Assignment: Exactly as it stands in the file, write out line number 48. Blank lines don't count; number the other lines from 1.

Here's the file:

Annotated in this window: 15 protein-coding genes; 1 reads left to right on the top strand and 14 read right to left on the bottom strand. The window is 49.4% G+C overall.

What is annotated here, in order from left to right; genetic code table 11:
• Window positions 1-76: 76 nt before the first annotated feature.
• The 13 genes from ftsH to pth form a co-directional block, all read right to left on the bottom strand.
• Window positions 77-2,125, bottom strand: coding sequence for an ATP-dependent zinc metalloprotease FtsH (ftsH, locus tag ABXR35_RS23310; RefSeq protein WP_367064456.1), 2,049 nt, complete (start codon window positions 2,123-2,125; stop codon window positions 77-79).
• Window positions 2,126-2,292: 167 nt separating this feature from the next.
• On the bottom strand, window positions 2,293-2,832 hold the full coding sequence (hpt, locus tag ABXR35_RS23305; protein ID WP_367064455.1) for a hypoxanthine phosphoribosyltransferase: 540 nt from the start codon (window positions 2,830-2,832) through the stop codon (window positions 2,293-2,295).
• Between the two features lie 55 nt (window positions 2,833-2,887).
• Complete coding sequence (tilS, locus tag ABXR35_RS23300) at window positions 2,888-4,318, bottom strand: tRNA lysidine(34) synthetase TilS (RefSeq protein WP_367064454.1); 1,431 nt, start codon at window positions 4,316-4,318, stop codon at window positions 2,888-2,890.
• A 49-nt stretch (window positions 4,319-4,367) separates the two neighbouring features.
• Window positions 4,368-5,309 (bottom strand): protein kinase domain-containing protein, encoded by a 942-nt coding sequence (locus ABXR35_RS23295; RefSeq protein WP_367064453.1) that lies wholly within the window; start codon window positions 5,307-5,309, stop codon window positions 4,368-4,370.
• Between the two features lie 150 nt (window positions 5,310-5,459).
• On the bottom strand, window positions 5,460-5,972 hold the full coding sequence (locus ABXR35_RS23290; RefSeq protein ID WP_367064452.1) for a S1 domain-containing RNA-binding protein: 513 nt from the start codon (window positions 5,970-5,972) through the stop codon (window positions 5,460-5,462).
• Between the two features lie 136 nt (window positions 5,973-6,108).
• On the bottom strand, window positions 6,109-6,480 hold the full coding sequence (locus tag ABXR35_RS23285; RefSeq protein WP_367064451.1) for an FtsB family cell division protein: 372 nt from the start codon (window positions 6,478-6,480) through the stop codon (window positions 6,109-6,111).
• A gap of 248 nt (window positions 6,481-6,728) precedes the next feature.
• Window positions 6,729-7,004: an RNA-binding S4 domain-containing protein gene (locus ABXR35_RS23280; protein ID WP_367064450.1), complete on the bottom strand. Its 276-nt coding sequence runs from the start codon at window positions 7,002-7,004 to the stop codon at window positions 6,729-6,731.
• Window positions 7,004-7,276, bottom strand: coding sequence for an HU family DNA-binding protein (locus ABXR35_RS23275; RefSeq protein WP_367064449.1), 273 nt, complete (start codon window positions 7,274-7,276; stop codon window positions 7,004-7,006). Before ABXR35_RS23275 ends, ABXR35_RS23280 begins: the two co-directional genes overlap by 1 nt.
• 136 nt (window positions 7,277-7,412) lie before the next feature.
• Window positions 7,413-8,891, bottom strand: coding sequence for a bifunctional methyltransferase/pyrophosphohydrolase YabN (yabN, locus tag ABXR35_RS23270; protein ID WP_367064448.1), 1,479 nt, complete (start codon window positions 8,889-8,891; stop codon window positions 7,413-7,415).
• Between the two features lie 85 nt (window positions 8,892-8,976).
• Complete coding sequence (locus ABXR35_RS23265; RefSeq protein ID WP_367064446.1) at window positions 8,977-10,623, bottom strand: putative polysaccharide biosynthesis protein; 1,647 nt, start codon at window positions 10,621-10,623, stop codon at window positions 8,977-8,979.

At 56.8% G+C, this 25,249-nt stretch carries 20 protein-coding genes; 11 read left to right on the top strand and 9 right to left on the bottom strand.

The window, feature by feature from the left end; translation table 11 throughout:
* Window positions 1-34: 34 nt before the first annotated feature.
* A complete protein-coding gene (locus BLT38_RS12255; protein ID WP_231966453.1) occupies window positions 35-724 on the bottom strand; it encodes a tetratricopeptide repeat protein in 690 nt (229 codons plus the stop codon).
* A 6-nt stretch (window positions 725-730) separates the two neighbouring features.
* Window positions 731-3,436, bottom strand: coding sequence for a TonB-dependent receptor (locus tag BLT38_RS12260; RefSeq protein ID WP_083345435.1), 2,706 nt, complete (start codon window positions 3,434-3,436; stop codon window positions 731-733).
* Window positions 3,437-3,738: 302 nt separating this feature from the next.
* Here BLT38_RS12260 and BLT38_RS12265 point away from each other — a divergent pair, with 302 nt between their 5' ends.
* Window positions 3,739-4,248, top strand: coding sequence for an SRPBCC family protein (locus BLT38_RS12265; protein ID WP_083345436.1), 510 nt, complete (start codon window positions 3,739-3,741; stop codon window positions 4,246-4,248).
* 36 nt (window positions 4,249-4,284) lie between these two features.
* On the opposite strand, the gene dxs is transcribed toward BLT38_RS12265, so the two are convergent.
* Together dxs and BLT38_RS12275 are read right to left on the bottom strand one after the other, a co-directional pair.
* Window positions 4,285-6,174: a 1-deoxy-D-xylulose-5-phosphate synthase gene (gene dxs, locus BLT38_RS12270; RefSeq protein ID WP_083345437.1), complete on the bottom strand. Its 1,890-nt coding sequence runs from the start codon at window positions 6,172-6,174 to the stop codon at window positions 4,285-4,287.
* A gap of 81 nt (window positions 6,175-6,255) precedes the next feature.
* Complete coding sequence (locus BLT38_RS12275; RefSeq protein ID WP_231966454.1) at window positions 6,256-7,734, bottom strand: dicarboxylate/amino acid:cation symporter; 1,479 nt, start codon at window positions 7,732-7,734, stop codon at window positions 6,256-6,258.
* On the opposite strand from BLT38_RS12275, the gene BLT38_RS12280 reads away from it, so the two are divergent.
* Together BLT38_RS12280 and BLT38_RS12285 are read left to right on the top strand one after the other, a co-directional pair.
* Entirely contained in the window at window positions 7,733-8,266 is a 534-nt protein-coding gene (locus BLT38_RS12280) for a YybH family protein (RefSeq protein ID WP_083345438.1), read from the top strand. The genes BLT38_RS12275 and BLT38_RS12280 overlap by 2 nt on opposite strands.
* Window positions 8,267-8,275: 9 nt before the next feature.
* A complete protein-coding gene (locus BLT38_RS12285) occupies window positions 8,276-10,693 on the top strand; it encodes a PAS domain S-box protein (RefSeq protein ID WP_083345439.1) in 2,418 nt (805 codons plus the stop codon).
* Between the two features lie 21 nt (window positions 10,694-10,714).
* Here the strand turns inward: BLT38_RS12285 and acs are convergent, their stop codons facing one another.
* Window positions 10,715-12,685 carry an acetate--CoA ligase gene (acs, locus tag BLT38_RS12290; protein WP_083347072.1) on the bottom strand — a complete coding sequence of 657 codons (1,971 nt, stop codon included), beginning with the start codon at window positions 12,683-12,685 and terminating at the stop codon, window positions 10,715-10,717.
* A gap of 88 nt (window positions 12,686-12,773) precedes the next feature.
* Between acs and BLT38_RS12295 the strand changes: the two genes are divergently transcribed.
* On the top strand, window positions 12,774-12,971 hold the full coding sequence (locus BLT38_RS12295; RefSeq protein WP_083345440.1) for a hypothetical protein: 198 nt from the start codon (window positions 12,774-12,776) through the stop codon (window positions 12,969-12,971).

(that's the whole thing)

* On the top strand, window positions 12,774-12,971 hold the full coding sequence (locus BLT38_RS12295; RefSeq protein WP_083345440.1) for a hypothetical protein: 198 nt from the start codon (window positions 12,774-12,776) through the stop codon (window positions 12,969-12,971).